Adobe – an early supplier/advocate of data-driven marketing, via its Marketing and Analytics Cloud (also sponsored my 2013 study on the topic).
Applause – the original crowdsourced software testing pioneer, Applause also offers usability studies, and a growing range of competitive and product research services; the company closed a $35M Series F round in September 2016.
Attivio – a leader in “cognitive search” for bringing structured and unstructured data together and making insights more accessible to business users (one of my 2013 Vendors Worth Watching); the company raised $31M in March 2016.
Bison Analytics – great example of a (small data) add-on to a broadly used platform, in this case tailored analytics and reporting for QuickBooks.
Brand Networks – social advertising platform using triggers based on real-world (small data) inputs like weather, foot traffic, media etc plus predictive measurement.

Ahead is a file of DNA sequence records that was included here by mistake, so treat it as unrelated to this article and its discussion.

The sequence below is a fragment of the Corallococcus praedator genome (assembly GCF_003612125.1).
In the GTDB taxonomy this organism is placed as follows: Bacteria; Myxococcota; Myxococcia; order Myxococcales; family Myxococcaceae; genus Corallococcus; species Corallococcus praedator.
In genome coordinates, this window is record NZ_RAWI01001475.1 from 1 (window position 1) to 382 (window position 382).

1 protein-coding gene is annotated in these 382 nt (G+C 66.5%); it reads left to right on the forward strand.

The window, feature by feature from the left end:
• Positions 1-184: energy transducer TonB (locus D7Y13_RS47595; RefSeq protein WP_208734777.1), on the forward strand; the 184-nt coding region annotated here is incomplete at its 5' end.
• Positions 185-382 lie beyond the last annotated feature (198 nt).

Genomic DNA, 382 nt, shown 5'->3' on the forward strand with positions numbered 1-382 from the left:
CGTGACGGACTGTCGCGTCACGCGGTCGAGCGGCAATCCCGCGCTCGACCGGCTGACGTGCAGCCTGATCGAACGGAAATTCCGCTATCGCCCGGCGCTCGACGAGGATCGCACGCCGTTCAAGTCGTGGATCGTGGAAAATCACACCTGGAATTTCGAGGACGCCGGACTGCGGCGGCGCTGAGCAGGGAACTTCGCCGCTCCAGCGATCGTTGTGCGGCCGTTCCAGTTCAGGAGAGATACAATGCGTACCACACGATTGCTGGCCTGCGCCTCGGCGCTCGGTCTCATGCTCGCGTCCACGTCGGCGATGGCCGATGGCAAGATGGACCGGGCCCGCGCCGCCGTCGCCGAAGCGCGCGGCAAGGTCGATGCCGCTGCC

Brandwatch – leading social intelligence and market research company with some impressive real-time reputation monitoring.
Cision – Media intelligence platform that acquired Visible Technologies in Sept 2014 (social monitoring), which was one of my small data companies to watch in 2013; the company went public in March 2017.
ClearStory Data – Apache Spark-based next-gen BI player with some slick data discovery, prep, blending and contextual “storyboards” to deliver self-serve insights; the company raised another $10.5M in the summer of 2016.
comScore – the media measurement and analytics provider has long been versed in making complex, cross-platform data accessible and actionable by marketing users.
Ensighten – an omni-channel customer data platform, including solutions for data collection, profiling and data privacy – acquired Anametrix in 2014; the company raised a $53M Series C round in Oct 2015.
Geckoboard – one of the best ways to easily access and visualize KPIs from various transactional data sources (we were a happy user at Placester).